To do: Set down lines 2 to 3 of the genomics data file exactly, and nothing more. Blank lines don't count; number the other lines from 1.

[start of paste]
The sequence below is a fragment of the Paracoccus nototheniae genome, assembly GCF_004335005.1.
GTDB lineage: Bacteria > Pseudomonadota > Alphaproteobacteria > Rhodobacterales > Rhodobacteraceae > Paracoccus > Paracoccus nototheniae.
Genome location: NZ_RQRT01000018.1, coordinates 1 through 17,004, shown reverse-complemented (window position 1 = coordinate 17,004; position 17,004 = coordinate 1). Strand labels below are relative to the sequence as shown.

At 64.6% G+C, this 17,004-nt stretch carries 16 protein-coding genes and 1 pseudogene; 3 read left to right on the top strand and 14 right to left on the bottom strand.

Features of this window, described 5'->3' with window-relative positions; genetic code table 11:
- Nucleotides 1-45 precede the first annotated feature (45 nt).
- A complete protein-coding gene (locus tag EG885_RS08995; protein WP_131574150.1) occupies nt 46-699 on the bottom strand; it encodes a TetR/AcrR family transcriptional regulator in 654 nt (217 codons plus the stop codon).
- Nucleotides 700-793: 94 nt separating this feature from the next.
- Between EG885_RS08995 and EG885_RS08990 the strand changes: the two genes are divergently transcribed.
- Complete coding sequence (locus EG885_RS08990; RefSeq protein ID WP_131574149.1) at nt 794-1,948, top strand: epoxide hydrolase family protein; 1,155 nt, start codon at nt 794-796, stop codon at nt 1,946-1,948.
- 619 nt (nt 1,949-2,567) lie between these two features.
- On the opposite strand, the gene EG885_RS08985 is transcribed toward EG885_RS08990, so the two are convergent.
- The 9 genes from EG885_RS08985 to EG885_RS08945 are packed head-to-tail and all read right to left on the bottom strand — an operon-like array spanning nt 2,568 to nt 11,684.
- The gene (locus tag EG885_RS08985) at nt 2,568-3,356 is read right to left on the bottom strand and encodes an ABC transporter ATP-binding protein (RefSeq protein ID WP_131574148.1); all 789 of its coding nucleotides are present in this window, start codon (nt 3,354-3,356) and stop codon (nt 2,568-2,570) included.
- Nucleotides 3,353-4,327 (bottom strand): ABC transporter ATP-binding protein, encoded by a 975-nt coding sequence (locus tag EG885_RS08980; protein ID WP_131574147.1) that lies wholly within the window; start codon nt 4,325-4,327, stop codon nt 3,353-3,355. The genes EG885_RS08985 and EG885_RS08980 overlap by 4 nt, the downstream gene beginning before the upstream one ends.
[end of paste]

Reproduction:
GTDB lineage: Bacteria > Pseudomonadota > Alphaproteobacteria > Rhodobacterales > Rhodobacteraceae > Paracoccus > Paracoccus nototheniae.
Genome location: NZ_RQRT01000018.1, coordinates 1 through 17,004, shown reverse-complemented (window position 1 = coordinate 17,004; position 17,004 = coordinate 1). Strand labels below are relative to the sequence as shown.